Brushfires Continue to Erupt; 600 Homes Lost in CaliforniaBy David Ferrell
and Eric Malnic
Los Angeles Times
Devastating brushfires continued to scorch hillsides in Laguna Beach, Altadena and other areas of Southern California Thursday. Troublesome new blazes erupted even as firefighters managed to bring the worst of the infernos into partial containment.
Losses climbed to nearly 600 homes damaged or destroyed and more than 115,000 acres burned, authorities said.
Weary firefighters seemed to be winning the battle to save hundreds of threatened homes in some areas, but late-afternoon sea breezes drove flames into residential parts of Ventura County, where other homes burned.
No deaths were reported in any of the 13 major fires that engulfed the region, but the injury total climbed to 59, including firefighters, and property damage was estimated in the billions. President Clinton declared a federal disaster area to help speed reconstruction efforts. Meanwhile, relief agencies continued to organize shelters for an estimated 25,000 people left homeless, and law-enforcement agencies pressed their investigations into fires believed to be set by arsonists.
In major developments:
* More than 1,000 firefighters working overnight managed to contain the fire that roared through the hill-shrouded resort town of Laguna Beach 40 miles southeast of Los Angeles on Wednesday, destroying 300 homes and forcing the evacuation of the city's 24,000 residents. Residents began returning to their homes or smoldering lots, and U.S. Marines began picking through rubble to look for possible fatalities.
* The fire that destroyed 115 homes in Altadena and Sierra Madre 15 miles northeast of Los Angeles, forcing the evacuation of more than 2,000 residents, continued to burn out of control after blackening more than 5,000 acres, but officials said the blaze posed no immediate threat to homes.
* Near Thousand Oaks, 45 miles west of Los Angeles, a 2-day-old fire that had consumed 33,000 acres of brush and destroyed 33 homes began to race eastward through Carlisle Canyon, pushing toward the exclusive community of Lake Sherwood and setting two homes ablaze. Residents of those two communities were being evacuated, along with those in the dense subdivisions of nearby Westlake Village.
* In Riverside County to the east of Los Angeles, two fires that had burned 6,000 acres of brushland were declared fully contained, and a third blaze was brought largely under control.
* Slackening breezes and cooler overnight temperatures helped firefighters to gain an upper hand on some of the most serious fires, but weather forecasters predicted a return of dry, warm, 20- to 40-mph winds Friday, raising fears that flames might be fanned anew.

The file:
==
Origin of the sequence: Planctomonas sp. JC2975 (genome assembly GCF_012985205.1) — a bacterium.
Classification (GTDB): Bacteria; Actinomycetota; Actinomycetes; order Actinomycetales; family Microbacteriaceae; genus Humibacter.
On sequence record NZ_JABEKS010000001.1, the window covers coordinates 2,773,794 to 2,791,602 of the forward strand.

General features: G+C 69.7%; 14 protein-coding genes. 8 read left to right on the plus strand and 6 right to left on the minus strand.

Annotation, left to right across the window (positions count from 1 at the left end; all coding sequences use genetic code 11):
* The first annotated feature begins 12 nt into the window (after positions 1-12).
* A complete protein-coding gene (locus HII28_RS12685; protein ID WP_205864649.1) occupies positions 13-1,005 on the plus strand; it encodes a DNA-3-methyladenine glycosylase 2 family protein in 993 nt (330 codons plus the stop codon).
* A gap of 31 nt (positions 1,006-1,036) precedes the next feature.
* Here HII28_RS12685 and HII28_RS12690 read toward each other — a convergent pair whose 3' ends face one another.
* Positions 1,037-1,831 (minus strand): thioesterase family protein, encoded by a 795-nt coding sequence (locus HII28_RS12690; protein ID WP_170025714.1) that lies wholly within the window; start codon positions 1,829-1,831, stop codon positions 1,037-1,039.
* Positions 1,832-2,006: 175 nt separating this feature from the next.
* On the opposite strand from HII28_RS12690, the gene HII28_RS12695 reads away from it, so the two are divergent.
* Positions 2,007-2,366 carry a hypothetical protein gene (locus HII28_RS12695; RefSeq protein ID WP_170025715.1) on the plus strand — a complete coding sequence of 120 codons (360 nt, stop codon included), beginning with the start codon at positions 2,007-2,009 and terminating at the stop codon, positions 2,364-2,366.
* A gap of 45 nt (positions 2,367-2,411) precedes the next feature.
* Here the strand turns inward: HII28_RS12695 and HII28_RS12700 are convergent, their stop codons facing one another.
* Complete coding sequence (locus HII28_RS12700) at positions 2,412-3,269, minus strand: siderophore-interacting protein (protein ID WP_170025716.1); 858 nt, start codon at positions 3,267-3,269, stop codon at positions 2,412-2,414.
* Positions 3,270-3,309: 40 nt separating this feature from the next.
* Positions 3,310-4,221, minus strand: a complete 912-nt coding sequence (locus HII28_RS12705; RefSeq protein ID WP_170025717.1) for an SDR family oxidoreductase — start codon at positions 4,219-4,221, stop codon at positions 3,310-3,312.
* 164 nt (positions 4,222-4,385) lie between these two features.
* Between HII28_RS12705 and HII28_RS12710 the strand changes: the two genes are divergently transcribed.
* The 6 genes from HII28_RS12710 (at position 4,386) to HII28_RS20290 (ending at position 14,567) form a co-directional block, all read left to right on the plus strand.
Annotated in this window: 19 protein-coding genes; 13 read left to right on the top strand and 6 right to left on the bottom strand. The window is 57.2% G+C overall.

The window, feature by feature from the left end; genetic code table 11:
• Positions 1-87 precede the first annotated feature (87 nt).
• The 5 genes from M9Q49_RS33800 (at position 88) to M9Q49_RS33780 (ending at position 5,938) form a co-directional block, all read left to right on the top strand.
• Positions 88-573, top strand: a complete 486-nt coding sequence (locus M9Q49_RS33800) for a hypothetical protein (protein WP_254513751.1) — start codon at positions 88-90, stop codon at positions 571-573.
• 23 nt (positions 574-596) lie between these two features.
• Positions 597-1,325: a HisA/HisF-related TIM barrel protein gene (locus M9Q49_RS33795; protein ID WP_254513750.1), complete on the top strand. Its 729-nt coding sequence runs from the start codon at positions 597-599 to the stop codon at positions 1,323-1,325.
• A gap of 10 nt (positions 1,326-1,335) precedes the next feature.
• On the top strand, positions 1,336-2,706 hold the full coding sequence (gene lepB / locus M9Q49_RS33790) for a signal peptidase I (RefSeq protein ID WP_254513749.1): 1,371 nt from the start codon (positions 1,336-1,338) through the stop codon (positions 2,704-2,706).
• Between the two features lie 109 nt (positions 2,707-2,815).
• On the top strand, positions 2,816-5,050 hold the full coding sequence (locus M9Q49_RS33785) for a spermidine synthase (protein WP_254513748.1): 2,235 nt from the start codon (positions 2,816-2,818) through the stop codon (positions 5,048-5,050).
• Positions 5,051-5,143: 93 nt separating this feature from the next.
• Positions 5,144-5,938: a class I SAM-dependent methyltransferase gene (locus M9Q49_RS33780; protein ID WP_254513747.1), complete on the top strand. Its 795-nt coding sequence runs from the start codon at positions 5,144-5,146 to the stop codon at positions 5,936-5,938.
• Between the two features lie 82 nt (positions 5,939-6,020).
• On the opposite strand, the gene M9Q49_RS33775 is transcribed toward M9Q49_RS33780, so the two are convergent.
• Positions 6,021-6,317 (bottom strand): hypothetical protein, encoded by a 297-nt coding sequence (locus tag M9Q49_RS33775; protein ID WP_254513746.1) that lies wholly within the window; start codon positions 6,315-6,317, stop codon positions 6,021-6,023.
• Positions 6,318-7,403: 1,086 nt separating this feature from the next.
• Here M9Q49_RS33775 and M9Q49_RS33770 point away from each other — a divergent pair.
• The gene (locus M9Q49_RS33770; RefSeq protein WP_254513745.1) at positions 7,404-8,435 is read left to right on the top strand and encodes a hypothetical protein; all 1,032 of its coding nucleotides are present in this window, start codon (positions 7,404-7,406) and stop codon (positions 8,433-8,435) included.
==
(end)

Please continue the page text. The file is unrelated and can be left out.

"If the fires aren't fully contained by Friday night, the embers will begin blowing again," said Weatherdata Inc. forecaster James McCutcheon. Though winds were expected to be less severe than those that fanned flames Wednesday, gusts once again could reach speeds of 60 and 70 mph below some canyons, McCutcheon said.
In the Laguna Beach fire, where City Manager Kenneth Frank was among those who lost his home, firefighters had reached a turning point in battling the fire at about midnight Wednesday, thanks largely to a cool marine layer that brought moisture and decreasing winds to the picturesque seaside enclave, said an Orange County Fire Department spokesman.
Laguna Beach police placed the damage toll at 330 homes lost or partially destroyed. About 1,400 firefighters were still working the fire and another 1,000 were en route to the scene, authorities said.
Throughout the night, Laguna residents bedded down in emergency shelters or flouted evacuation orders to stay home and douse their roofs with garden hoses. One man, Julian Wilson, left Laguna on Wednesday morning to try to save his ranch near Temecula 40 miles north of San Diego, where a brushfire near Highway 79 destroyed more than 100 acres.
That property was spared, but Wilson returned home late Wednesday night to find that his Laguna home was destroyed.
The fire caused overnight power outages and sporadic explosions as the flames reached fuel storage tanks scattered on the hillsides.
In the Altadena-Sierra Madre area, where 115 homes were destroyed, the fire continued to move slowly up the steep mountainsides, pushing deeper into the Angeles National Forest.
Capt. Steve Valenzuela of the Los Angeles County Fire Department said the approximately 1,000 firefighters manning the lines there had managed to contain about 20 percent of the blaze, but there was no estimate when more complete containment would be achieved. No additional homes were threatened.
Andres Z. Huang, 35, the transient Chinese immigrant accused of accidentally starting the Altadena blaze early Wednesday morning, told detectives he had built a campfire in the brush-covered hills because he was chilly, according to Deputy Gabe Ramirez of the Los Angeles County Sheriff's Department.
"Then he got scared and fled when the flames began to spread," Ramirez said.